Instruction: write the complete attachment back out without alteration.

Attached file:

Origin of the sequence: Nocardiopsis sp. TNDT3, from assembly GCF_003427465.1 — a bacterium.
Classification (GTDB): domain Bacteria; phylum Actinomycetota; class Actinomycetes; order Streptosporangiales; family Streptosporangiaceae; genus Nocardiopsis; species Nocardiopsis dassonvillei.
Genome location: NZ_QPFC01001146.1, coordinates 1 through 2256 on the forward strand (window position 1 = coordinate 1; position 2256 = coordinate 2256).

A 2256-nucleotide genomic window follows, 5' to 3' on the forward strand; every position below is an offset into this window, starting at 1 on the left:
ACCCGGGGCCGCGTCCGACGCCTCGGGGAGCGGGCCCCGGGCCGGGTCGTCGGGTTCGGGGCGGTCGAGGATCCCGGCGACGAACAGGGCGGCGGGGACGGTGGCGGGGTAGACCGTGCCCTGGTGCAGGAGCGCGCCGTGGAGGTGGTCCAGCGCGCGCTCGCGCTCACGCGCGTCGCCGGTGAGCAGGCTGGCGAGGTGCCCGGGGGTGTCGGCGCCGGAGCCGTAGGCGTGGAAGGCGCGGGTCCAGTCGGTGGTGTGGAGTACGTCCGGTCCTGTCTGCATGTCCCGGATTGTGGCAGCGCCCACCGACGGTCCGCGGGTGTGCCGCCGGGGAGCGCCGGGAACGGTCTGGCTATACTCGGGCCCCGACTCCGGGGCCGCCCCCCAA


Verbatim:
Origin of the sequence: Nocardiopsis sp. TNDT3, from assembly GCF_003427465.1 — a bacterium.
Classification (GTDB): domain Bacteria; phylum Actinomycetota; class Actinomycetes; order Streptosporangiales; family Streptosporangiaceae; genus Nocardiopsis; species Nocardiopsis dassonvillei.
Genome location: NZ_QPFC01001146.1, coordinates 1 through 2256 on the forward strand (window position 1 = coordinate 1; position 2256 = coordinate 2256).

A 2256-nucleotide genomic window follows, 5' to 3' on the forward strand; every position below is an offset into this window, starting at 1 on the left:
ACCCGGGGCCGCGTCCGACGCCTCGGGGAGCGGGCCCCGGGCCGGGTCGTCGGGTTCGGGGCGGTCGAGGATCCCGGCGACGAACAGGGCGGCGGGGACGGTGGCGGGGTAGACCGTGCCCTGGTGCAGGAGCGCGCCGTGGAGGTGGTCCAGCGCGCGCTCGCGCTCACGCGCGTCGCCGGTGAGCAGGCTGGCGAGGTGCCCGGGGGTGTCGGCGCCGGAGCCGTAGGCGTGGAAGGCGCGGGTCCAGTCGGTGGTGTGGAGTACGTCCGGTCCTGTCTGCATGTCCCGGATTGTGGCAGCGCCCACCGACGGTCCGCGGGTGTGCCGCCGGGGAGCGCCGGGAACGGTCTGGCTATACTCGGGCCCCGACTCCGGGGCCGCCCCCCAA